Commit 3c915d4d authored by Tails developers's avatar Tails developers

Merge remote branch 'origin/master'

parents 9140a6f6 e6d46dd4
It's still not clear exactly what we want to do with LAN traffic in
general (XXX: this should really have a ticket), but on the short run,
at least a minimal blacklist of known-bad traffic should be blocked:
* It was reported that NAT-PMP can be used to discover the LAN's
external IP-address on the Internet.
[[!tag todo/code]]
......@@ -35,3 +35,12 @@ Unsorted
--------
[[libtorrent] socks proxy obedience](http://sourceforge.net/mailarchive/forum.php?thread_name=41dcd1d6b4a3635860722f7c74bf5f51%40mail.cs.umu.se&forum_name=libtorrent-discuss)
Feedback from a user
--------------------
I tried "apt-get install ctorrent" followed by "torify ctorrent torrentfile.torrent" while monitoring all communication with Wireshark. While ctorrent always generate new unique peer and key IDs each time the torrent is started, always report the same port, and always report IP=0.0.0.0, do not attempt to discover external ip, and no proxy bypasses happens, I concluded it may be safe to use.
Besides that UDP does not work at all over Tor (DHT, uTP, UDP trackers etc...), which of course reduce the usefulness of a BitTorrent client in Tails, there is one real major problem I can see:
Each connection to a peer is going through its own Tor circuit. This means Tor ends up building about 100 circuits, using about half of them at any time. It also means it easily reach download speeds of 3 megabyte/second. One basically never get over 150 kilobytes/second through one single circuit (e.g. http downloads), so this DOES put a lot of load on the Tor network. Proposed solution would be to get all connections for the same torrent through the same circuit.
......@@ -3,9 +3,11 @@ suite would properly detect failure. Our manual erase memory test
procedure is a good example thereof: it checks that we *can* find the
pattern in memory if we skip the memory wipe step on purpose.
* Do we need an anti-test for non-IP packets in
* [[!taglink todo/code]] the anti-test of checking that, without
erasing memory, we can retrieve the known pattern. Just as we [[do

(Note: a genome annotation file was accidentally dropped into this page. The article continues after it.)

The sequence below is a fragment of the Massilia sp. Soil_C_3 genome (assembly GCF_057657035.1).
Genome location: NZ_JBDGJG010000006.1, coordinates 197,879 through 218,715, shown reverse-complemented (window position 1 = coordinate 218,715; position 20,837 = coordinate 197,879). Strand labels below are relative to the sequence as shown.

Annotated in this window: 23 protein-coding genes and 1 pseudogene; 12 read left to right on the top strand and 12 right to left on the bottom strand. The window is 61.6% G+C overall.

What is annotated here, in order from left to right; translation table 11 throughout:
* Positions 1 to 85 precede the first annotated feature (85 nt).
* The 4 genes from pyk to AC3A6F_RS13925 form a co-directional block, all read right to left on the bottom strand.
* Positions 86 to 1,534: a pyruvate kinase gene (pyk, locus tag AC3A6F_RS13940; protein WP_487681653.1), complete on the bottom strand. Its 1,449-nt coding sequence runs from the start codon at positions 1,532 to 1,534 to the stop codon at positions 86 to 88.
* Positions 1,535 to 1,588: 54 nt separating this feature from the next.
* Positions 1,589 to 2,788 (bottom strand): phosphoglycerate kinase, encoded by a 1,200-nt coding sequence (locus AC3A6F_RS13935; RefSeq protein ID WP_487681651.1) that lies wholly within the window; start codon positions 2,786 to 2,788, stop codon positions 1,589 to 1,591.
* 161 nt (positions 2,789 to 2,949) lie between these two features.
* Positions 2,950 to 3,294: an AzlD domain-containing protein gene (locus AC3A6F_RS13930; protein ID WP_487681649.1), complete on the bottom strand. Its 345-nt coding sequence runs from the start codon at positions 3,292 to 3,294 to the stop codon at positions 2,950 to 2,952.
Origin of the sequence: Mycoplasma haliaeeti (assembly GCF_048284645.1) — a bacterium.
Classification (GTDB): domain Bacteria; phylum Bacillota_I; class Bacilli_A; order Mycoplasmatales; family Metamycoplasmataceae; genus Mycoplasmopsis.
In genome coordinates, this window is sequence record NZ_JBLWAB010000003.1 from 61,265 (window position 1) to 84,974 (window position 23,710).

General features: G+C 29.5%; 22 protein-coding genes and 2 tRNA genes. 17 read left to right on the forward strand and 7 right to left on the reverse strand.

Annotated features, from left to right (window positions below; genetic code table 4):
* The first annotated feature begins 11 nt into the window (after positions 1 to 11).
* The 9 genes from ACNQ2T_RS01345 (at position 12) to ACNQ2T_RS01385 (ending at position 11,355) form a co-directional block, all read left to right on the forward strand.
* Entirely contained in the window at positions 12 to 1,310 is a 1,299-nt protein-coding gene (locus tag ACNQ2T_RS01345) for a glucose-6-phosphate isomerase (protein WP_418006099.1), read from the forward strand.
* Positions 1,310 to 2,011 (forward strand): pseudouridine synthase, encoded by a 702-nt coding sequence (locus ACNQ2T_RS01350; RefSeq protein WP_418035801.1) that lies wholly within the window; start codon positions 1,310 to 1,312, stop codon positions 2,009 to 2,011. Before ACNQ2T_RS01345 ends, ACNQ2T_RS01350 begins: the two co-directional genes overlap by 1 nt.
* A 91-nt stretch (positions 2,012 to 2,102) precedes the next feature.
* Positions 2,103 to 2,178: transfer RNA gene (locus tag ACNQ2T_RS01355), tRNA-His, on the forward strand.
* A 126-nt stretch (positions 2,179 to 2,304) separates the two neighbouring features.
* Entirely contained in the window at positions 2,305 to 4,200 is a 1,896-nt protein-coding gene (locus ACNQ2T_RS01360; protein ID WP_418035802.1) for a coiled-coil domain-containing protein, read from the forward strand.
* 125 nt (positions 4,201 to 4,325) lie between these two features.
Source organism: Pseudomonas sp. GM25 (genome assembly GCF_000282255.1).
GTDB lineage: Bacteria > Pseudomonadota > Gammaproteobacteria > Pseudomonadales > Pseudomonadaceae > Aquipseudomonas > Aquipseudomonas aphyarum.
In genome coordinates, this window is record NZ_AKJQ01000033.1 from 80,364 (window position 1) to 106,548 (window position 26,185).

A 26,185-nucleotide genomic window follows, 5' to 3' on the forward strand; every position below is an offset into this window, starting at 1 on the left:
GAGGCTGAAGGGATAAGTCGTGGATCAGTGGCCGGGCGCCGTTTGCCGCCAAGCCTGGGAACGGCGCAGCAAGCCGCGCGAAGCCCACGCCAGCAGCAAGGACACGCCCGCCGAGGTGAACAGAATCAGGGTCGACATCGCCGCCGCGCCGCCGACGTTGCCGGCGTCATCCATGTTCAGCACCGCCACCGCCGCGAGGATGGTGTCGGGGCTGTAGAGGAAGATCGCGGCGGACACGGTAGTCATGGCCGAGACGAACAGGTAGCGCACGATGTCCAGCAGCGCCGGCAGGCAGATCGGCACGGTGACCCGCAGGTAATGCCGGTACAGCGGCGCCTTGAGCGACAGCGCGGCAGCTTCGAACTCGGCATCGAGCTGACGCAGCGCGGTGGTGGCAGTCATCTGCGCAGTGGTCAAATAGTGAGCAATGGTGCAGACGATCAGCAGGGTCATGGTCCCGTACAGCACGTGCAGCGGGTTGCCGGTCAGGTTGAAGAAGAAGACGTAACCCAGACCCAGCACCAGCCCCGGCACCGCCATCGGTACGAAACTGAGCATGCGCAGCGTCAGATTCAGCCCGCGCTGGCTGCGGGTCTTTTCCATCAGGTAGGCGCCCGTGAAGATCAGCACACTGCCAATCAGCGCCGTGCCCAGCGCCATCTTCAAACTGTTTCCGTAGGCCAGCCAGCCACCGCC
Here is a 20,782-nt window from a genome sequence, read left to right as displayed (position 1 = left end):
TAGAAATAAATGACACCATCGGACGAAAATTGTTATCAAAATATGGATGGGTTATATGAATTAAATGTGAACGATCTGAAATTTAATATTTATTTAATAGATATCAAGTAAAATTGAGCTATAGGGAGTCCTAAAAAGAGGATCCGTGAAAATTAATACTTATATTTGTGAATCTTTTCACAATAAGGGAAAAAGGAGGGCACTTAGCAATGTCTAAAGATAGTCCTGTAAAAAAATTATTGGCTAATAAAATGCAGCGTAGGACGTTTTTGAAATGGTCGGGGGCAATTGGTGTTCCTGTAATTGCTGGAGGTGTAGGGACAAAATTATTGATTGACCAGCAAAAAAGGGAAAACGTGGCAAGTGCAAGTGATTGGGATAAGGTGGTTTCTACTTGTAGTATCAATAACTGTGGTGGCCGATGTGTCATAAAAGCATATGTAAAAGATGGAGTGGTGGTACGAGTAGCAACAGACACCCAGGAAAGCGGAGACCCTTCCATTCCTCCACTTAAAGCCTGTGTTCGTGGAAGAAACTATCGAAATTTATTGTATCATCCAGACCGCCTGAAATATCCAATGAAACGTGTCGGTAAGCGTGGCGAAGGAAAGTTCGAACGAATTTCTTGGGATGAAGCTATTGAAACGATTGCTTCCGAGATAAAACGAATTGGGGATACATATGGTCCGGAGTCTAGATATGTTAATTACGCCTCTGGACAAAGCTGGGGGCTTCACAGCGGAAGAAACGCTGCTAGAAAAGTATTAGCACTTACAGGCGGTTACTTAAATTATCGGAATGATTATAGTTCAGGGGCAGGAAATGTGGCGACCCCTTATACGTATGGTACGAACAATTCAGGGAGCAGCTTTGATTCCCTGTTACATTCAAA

manually|contribute/release_process/test/erase_memory_on_shutdown]].
* [[!tag todo/discuss]] if we need an anti-test for non-IP packets in
`firewall_leaks.feature`? Does it even make sense? After all, so
far we've only cared about leaks to the Internet. What non-IP
packets can leak to the Internet?
[[!tag todo/discuss]]
......@@ -11,28 +11,9 @@ anonym after which the manual test can be removed:
* check that `memlockd` is running
# Discussion
# Tests that need fixing
The following test was tagged (in commit 3391f56) in an unexplained way:
* Testing that the needed files are really mapped in memory, and the
erasing process actually works, involves a more complicated
process that is worth [[a dedicated page|contribute/release_process/test/erase_memory_on_shutdown]].
`[needs-fix: erase_memory]` ([[todo/test_suite:_anti-tests]])
> What anti-tests are missing?
>> The anti-test of checking that, without erasing memory, we can
>> retrieve the known pattern. Just as we
>> [[do manually|contribute/test/erase_memory_on_shutdown]].
> The linked ticket mentions nothing relevant, but rather mentions
> that `erase_memory.feature` "is a good example thereof".
>> No. It says that our "**manual** erase memory test procedure is
>> a good example thereof". --intrigeri
[[!tag todo/discuss]]
See [[todo/test_suite:_anti_tests]].
# Related tickets
......
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